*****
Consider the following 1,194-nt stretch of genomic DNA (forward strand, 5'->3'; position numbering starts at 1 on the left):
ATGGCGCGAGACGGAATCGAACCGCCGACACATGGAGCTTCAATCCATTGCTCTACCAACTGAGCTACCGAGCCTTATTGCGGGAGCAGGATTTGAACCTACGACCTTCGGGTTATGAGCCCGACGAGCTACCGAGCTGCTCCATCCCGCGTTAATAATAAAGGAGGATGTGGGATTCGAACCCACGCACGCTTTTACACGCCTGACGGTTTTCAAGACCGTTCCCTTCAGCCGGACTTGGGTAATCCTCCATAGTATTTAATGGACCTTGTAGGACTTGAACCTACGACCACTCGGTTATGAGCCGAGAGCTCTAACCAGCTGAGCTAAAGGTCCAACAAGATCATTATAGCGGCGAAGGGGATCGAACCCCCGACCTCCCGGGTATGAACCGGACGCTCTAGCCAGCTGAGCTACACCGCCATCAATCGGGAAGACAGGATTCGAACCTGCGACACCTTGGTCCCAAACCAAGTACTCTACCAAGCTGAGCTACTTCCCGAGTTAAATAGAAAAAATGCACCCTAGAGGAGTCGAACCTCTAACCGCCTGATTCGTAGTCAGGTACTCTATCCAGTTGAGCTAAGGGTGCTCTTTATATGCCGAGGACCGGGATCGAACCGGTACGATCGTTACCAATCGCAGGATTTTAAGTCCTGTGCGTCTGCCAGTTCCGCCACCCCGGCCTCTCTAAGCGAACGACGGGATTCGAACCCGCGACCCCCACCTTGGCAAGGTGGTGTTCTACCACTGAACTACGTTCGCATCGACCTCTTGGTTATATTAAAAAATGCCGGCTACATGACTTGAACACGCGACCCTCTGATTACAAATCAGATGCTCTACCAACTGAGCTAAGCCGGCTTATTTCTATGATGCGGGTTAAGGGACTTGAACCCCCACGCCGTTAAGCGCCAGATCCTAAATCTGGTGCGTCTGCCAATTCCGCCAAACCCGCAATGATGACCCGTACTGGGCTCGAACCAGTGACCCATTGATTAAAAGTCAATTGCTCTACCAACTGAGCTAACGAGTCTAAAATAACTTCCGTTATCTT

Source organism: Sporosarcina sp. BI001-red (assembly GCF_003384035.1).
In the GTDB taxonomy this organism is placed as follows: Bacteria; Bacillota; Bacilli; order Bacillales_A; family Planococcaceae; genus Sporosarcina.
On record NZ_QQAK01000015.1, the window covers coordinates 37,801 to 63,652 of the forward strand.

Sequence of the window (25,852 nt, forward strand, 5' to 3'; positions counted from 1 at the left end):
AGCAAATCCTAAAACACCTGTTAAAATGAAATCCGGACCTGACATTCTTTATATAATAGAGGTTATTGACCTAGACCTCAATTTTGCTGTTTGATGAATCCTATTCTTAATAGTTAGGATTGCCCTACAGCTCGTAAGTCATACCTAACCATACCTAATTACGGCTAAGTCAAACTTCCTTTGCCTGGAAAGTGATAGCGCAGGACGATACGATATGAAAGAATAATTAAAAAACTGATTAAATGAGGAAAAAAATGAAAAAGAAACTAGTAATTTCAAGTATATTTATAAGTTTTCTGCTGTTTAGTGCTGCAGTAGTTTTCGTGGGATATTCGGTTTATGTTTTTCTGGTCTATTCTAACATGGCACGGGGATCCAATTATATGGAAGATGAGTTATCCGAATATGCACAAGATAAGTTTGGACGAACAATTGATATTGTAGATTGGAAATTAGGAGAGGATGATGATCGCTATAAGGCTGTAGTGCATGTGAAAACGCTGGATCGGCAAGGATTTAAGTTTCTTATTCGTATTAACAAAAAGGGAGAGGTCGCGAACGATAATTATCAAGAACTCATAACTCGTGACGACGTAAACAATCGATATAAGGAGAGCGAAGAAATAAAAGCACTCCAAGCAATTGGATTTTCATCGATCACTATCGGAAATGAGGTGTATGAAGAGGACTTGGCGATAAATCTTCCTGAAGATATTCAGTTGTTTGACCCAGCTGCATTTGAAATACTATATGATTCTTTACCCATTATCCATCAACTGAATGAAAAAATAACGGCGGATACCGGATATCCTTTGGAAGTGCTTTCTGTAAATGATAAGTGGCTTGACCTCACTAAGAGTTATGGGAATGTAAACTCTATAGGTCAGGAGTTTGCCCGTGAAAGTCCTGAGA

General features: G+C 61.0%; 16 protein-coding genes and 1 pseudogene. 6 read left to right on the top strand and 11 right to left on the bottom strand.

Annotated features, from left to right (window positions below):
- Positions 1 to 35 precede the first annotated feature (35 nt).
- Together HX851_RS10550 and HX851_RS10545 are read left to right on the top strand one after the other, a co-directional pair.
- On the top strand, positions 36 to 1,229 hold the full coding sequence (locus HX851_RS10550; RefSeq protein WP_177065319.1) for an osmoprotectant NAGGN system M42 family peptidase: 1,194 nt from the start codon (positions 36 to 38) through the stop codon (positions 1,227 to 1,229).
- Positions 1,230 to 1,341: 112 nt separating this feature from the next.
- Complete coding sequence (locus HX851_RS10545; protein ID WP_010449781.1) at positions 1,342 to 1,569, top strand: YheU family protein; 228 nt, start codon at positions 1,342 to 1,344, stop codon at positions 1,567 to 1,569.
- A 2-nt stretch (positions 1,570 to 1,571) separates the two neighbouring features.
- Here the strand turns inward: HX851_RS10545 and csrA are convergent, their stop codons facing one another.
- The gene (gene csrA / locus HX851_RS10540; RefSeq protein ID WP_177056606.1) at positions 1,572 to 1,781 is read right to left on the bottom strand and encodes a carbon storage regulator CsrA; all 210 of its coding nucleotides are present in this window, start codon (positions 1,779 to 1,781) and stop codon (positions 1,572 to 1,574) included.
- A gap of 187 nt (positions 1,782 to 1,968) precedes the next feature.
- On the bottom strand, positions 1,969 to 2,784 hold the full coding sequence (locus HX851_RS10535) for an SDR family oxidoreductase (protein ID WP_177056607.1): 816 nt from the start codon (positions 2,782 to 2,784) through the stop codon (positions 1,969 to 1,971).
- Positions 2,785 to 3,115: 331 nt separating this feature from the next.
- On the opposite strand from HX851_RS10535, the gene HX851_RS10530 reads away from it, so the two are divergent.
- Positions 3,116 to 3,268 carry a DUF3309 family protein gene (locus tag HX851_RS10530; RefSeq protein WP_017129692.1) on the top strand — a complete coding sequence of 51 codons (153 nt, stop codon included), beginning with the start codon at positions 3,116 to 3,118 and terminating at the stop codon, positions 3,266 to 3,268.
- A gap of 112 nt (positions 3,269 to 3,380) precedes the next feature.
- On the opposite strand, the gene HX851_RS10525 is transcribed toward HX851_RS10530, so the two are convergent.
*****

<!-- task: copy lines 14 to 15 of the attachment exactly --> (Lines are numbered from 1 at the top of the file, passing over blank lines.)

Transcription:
- Complete coding sequence (locus HX851_RS10545; protein ID WP_010449781.1) at positions 1,342 to 1,569, top strand: YheU family protein; 228 nt, start codon at positions 1,342 to 1,344, stop codon at positions 1,567 to 1,569.
- A 2-nt stretch (positions 1,570 to 1,571) separates the two neighbouring features.